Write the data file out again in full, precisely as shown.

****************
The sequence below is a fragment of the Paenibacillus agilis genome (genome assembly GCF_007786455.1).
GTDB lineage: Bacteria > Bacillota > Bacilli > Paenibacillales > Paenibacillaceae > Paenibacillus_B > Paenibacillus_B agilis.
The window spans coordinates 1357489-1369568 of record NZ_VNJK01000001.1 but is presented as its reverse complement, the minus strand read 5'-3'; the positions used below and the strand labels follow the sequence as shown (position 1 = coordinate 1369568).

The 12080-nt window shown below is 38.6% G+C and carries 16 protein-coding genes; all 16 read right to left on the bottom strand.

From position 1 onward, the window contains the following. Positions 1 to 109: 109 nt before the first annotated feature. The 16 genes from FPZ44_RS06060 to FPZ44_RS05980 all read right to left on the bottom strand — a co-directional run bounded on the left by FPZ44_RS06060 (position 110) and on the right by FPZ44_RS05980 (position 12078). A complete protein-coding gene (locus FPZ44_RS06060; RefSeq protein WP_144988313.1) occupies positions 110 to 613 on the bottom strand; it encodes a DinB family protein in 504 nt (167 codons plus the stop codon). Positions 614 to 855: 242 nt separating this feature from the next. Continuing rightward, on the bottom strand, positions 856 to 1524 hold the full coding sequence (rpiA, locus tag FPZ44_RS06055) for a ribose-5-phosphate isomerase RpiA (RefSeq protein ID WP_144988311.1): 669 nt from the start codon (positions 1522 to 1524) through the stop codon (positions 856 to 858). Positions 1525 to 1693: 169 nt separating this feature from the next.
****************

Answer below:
The sequence below is a fragment of the Paenibacillus agilis genome (genome assembly GCF_007786455.1).
GTDB lineage: Bacteria > Bacillota > Bacilli > Paenibacillales > Paenibacillaceae > Paenibacillus_B > Paenibacillus_B agilis.
The window spans coordinates 1357489-1369568 of record NZ_VNJK01000001.1 but is presented as its reverse complement, the minus strand read 5'-3'; the positions used below and the strand labels follow the sequence as shown (position 1 = coordinate 1369568).

The 12080-nt window shown below is 38.6% G+C and carries 16 protein-coding genes; all 16 read right to left on the bottom strand.

From position 1 onward, the window contains the following. Positions 1 to 109: 109 nt before the first annotated feature. The 16 genes from FPZ44_RS06060 to FPZ44_RS05980 all read right to left on the bottom strand — a co-directional run bounded on the left by FPZ44_RS06060 (position 110) and on the right by FPZ44_RS05980 (position 12078). A complete protein-coding gene (locus FPZ44_RS06060; RefSeq protein WP_144988313.1) occupies positions 110 to 613 on the bottom strand; it encodes a DinB family protein in 504 nt (167 codons plus the stop codon). Positions 614 to 855: 242 nt separating this feature from the next. Continuing rightward, on the bottom strand, positions 856 to 1524 hold the full coding sequence (rpiA, locus tag FPZ44_RS06055) for a ribose-5-phosphate isomerase RpiA (RefSeq protein ID WP_144988311.1): 669 nt from the start codon (positions 1522 to 1524) through the stop codon (positions 856 to 858). Positions 1525 to 1693: 169 nt separating this feature from the next.